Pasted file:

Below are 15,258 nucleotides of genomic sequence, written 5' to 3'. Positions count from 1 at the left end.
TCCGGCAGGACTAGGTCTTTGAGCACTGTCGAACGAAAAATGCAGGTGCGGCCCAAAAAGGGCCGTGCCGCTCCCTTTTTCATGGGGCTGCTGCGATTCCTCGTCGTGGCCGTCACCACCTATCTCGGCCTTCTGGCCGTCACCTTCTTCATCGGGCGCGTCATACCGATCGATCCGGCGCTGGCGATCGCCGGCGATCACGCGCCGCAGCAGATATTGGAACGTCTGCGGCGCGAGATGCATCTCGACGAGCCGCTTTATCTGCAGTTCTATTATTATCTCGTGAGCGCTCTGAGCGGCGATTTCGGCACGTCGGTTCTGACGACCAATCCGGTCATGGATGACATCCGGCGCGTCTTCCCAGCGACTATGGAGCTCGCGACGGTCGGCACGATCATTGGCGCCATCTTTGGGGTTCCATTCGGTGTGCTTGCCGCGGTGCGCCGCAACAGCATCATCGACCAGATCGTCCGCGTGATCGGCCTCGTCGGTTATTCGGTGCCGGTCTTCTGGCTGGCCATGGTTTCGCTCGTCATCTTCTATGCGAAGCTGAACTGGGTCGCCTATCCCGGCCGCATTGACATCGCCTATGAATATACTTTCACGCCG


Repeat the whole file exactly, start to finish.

Below are 15,258 nucleotides of genomic sequence, written 5' to 3'. Positions count from 1 at the left end.
TCCGGCAGGACTAGGTCTTTGAGCACTGTCGAACGAAAAATGCAGGTGCGGCCCAAAAAGGGCCGTGCCGCTCCCTTTTTCATGGGGCTGCTGCGATTCCTCGTCGTGGCCGTCACCACCTATCTCGGCCTTCTGGCCGTCACCTTCTTCATCGGGCGCGTCATACCGATCGATCCGGCGCTGGCGATCGCCGGCGATCACGCGCCGCAGCAGATATTGGAACGTCTGCGGCGCGAGATGCATCTCGACGAGCCGCTTTATCTGCAGTTCTATTATTATCTCGTGAGCGCTCTGAGCGGCGATTTCGGCACGTCGGTTCTGACGACCAATCCGGTCATGGATGACATCCGGCGCGTCTTCCCAGCGACTATGGAGCTCGCGACGGTCGGCACGATCATTGGCGCCATCTTTGGGGTTCCATTCGGTGTGCTTGCCGCGGTGCGCCGCAACAGCATCATCGACCAGATCGTCCGCGTGATCGGCCTCGTCGGTTATTCGGTGCCGGTCTTCTGGCTGGCCATGGTTTCGCTCGTCATCTTCTATGCGAAGCTGAACTGGGTCGCCTATCCCGGCCGCATTGACATCGCCTATGAATATACTTTCACGCCG